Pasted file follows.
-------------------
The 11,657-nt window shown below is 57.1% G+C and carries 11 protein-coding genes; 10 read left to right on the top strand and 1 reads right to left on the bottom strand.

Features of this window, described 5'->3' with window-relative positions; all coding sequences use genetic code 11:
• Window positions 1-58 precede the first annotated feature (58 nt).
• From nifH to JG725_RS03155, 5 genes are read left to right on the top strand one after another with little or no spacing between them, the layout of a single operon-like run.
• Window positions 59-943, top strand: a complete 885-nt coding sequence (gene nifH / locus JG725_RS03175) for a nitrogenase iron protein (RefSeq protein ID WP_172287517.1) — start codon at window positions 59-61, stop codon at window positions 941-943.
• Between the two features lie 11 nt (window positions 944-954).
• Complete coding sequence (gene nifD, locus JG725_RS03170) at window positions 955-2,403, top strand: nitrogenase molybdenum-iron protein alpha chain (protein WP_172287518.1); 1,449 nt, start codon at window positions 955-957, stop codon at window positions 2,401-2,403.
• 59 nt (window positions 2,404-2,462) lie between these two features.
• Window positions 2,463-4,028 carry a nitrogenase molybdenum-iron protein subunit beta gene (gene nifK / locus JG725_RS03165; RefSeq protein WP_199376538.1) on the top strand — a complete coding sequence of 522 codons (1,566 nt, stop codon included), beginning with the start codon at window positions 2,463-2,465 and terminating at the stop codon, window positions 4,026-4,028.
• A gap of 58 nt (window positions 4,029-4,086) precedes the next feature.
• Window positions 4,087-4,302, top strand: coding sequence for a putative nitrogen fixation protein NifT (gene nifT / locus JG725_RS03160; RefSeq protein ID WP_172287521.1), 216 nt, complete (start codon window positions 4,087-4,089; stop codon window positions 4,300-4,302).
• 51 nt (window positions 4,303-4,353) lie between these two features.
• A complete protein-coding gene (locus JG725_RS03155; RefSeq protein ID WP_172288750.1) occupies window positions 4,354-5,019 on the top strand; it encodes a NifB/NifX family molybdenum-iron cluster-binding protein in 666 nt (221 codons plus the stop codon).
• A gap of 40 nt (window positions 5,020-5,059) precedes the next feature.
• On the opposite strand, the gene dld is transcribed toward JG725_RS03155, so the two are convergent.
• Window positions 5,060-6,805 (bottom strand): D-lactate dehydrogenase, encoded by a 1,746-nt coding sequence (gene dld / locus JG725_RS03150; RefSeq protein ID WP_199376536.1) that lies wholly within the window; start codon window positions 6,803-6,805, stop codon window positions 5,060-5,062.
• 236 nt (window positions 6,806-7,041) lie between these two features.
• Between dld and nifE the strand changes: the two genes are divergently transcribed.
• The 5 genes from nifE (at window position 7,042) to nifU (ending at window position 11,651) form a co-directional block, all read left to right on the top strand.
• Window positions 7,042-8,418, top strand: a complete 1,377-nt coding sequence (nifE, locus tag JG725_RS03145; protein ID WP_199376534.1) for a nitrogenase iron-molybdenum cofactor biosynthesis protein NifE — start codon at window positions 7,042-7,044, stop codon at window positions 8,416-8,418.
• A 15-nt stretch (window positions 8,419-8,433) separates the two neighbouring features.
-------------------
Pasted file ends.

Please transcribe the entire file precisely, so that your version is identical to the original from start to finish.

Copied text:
The 11,657-nt window shown below is 57.1% G+C and carries 11 protein-coding genes; 10 read left to right on the top strand and 1 reads right to left on the bottom strand.

Features of this window, described 5'->3' with window-relative positions; all coding sequences use genetic code 11:
• Window positions 1-58 precede the first annotated feature (58 nt).
• From nifH to JG725_RS03155, 5 genes are read left to right on the top strand one after another with little or no spacing between them, the layout of a single operon-like run.
• Window positions 59-943, top strand: a complete 885-nt coding sequence (gene nifH / locus JG725_RS03175) for a nitrogenase iron protein (RefSeq protein ID WP_172287517.1) — start codon at window positions 59-61, stop codon at window positions 941-943.
• Between the two features lie 11 nt (window positions 944-954).
• Complete coding sequence (gene nifD, locus JG725_RS03170) at window positions 955-2,403, top strand: nitrogenase molybdenum-iron protein alpha chain (protein WP_172287518.1); 1,449 nt, start codon at window positions 955-957, stop codon at window positions 2,401-2,403.
• 59 nt (window positions 2,404-2,462) lie between these two features.
• Window positions 2,463-4,028 carry a nitrogenase molybdenum-iron protein subunit beta gene (gene nifK / locus JG725_RS03165; RefSeq protein WP_199376538.1) on the top strand — a complete coding sequence of 522 codons (1,566 nt, stop codon included), beginning with the start codon at window positions 2,463-2,465 and terminating at the stop codon, window positions 4,026-4,028.
• A gap of 58 nt (window positions 4,029-4,086) precedes the next feature.
• Window positions 4,087-4,302, top strand: coding sequence for a putative nitrogen fixation protein NifT (gene nifT / locus JG725_RS03160; RefSeq protein ID WP_172287521.1), 216 nt, complete (start codon window positions 4,087-4,089; stop codon window positions 4,300-4,302).
• 51 nt (window positions 4,303-4,353) lie between these two features.
• A complete protein-coding gene (locus JG725_RS03155; RefSeq protein ID WP_172288750.1) occupies window positions 4,354-5,019 on the top strand; it encodes a NifB/NifX family molybdenum-iron cluster-binding protein in 666 nt (221 codons plus the stop codon).
• A gap of 40 nt (window positions 5,020-5,059) precedes the next feature.
• On the opposite strand, the gene dld is transcribed toward JG725_RS03155, so the two are convergent.
• Window positions 5,060-6,805 (bottom strand): D-lactate dehydrogenase, encoded by a 1,746-nt coding sequence (gene dld / locus JG725_RS03150; RefSeq protein ID WP_199376536.1) that lies wholly within the window; start codon window positions 6,803-6,805, stop codon window positions 5,060-5,062.
• 236 nt (window positions 6,806-7,041) lie between these two features.
• Between dld and nifE the strand changes: the two genes are divergently transcribed.
• The 5 genes from nifE (at window position 7,042) to nifU (ending at window position 11,651) form a co-directional block, all read left to right on the top strand.
• Window positions 7,042-8,418, top strand: a complete 1,377-nt coding sequence (nifE, locus tag JG725_RS03145; protein ID WP_199376534.1) for a nitrogenase iron-molybdenum cofactor biosynthesis protein NifE — start codon at window positions 7,042-7,044, stop codon at window positions 8,416-8,418.
• A 15-nt stretch (window positions 8,419-8,433) separates the two neighbouring features.